Although the Kindle Fire tablet consumed much of the focus at Amazon.com's launch event today in New York, the company also showed off a bit of radical software technology as well, namely the new browser for the Fire, called Silk.
Silk is different from most other browsers in that it can be configured to let Amazon's cloud service do much of the work assembling complex Web pages. The result is that users may experience much faster load times for Web pages, compared to other mobile devices, according to the company. Opera's mobile browser does the same thing to reduce bandwidth usage, sending just the final rendered Web page to the browser.
[ While InfoWorld's Galen Gruman says that the Kindle Fire can't hold a candle to the iPad, Robert X. Cringely says the Amazon Store is the real iPad killer. |Keep up on key mobile developments and insights via Twitter and with the Mobile Edge blog and Mobilize newsletter. ]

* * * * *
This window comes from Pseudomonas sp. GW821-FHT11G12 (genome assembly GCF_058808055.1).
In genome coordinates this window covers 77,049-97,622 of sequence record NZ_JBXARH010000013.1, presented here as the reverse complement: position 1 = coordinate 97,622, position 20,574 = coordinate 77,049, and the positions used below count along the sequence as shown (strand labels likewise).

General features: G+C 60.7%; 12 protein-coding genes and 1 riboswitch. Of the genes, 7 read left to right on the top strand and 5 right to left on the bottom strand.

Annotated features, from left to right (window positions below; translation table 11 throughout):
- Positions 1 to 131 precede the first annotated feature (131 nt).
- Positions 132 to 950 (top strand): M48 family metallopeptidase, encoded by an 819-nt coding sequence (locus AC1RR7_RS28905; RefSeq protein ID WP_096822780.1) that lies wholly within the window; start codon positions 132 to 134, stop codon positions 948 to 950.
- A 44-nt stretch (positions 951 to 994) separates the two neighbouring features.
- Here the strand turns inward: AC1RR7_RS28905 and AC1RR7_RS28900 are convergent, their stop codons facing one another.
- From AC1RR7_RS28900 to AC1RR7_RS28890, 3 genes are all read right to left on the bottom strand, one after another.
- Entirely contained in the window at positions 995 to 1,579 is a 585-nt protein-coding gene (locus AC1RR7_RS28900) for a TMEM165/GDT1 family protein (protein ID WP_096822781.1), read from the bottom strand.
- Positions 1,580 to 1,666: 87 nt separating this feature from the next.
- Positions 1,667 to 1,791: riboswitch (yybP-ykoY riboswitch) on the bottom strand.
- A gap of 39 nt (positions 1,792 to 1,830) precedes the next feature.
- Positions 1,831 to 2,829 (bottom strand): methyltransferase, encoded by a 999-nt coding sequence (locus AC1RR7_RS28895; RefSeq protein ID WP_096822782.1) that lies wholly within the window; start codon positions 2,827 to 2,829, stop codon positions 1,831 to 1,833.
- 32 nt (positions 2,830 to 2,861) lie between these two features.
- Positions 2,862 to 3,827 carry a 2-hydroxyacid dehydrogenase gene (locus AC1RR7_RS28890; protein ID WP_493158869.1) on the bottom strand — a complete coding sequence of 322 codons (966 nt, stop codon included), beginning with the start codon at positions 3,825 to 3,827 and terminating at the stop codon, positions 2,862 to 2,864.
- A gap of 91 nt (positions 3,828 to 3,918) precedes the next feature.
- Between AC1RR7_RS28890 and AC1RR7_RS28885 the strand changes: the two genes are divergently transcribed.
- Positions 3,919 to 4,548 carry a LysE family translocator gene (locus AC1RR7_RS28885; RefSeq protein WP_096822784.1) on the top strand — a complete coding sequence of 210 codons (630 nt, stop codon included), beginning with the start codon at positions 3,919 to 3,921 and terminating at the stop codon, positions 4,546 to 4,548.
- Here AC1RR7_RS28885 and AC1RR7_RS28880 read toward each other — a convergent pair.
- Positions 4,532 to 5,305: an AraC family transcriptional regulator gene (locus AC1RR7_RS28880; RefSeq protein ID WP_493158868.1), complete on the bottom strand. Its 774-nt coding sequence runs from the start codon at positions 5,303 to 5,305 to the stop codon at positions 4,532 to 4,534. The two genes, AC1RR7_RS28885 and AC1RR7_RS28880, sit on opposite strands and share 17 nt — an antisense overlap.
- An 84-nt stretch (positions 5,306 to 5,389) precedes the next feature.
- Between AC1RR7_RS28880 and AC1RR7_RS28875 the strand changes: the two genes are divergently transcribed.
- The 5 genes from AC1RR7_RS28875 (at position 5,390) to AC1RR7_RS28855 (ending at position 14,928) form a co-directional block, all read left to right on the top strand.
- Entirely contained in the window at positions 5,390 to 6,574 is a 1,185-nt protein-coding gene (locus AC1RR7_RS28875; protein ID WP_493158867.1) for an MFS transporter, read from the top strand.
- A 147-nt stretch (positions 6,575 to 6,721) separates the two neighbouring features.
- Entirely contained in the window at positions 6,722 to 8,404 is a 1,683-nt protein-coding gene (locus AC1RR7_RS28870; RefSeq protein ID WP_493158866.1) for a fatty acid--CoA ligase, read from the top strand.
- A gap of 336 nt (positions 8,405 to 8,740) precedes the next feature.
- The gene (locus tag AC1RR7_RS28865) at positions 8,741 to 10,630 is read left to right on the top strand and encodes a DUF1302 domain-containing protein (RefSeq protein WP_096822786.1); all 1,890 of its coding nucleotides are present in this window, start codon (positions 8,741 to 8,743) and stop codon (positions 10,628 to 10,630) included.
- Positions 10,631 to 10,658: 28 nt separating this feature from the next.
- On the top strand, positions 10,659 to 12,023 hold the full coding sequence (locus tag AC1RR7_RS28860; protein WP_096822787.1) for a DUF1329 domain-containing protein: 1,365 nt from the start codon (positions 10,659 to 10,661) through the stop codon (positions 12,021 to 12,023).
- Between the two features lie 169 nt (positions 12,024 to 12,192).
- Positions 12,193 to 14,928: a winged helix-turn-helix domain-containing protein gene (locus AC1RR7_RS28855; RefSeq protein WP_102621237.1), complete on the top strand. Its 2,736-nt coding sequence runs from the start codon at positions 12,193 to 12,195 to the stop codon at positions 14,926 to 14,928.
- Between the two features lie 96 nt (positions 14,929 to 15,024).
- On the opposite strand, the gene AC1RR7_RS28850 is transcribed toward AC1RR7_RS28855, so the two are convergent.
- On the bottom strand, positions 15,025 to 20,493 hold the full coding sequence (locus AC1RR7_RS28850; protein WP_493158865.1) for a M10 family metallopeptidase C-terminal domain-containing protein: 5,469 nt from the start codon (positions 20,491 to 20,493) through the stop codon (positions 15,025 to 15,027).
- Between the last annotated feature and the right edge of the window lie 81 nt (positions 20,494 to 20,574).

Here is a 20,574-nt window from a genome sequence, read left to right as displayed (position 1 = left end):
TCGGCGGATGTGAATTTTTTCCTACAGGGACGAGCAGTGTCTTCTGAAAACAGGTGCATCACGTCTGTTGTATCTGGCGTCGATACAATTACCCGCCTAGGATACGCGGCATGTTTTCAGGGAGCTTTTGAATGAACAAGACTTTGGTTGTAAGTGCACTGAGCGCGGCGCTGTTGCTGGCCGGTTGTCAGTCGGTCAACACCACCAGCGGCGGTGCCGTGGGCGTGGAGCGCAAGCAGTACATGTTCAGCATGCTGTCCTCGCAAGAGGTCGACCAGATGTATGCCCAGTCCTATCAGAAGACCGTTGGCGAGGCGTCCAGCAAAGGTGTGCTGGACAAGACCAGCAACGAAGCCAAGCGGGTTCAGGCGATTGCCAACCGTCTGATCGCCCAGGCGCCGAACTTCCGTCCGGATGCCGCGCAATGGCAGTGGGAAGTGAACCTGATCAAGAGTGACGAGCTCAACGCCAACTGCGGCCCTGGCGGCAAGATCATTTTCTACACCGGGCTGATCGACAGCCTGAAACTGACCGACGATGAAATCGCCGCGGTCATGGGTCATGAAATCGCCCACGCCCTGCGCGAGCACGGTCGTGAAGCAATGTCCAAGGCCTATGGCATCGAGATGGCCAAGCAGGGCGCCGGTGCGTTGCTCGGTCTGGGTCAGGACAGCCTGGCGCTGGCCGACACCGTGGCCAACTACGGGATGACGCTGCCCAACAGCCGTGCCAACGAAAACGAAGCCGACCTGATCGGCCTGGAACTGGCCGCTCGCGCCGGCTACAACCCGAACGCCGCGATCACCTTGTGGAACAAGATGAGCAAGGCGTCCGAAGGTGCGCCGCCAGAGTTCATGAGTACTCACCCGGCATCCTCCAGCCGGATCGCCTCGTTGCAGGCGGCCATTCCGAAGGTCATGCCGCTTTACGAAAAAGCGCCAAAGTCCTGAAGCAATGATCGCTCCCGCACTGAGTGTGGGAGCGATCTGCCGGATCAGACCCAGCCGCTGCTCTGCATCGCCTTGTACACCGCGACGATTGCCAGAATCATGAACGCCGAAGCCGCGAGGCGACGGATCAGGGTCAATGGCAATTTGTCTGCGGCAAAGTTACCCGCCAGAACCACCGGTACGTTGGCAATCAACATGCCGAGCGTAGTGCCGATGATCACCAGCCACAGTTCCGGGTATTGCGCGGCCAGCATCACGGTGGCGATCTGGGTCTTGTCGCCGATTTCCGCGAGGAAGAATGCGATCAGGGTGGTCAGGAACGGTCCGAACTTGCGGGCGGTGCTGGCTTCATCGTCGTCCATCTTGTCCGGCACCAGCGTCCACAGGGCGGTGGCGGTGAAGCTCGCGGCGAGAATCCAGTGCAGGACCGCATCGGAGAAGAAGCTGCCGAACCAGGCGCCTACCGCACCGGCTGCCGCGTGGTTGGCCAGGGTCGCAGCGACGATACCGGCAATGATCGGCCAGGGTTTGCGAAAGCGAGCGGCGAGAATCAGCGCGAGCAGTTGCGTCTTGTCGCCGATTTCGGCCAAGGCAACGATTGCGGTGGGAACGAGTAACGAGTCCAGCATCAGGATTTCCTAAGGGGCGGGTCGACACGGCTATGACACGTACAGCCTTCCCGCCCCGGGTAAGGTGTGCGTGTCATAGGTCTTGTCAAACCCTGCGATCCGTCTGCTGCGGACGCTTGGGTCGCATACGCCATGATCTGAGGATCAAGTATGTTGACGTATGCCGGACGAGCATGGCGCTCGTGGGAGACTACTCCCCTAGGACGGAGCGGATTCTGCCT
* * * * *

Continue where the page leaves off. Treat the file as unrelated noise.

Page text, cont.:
Silk's split-browser approach
To speed page rendering on the Kindle Fire, Silk uses a "split browser" approach, Bezos said. "It partially lives in EC2, and it partially lives on Kindle Fire." All the user's Web page requests will be sent through a service in the Amazon EC2 (Elastic Compute Cloud) for processing. The service acts as a caching service, as well as a staging area where the more complex bits of Web pages can be preprocessed before being redirected to the user's browser.
The site's original content, as well as content personalized for each user, will be requested from the content provider.
The service uses content compression techniques, such as re-encoding video and images before sending them to a device. The service also keeps connections constantly open to popular websites, which reduces the time needed to negotiate connections on a one-to-one basis.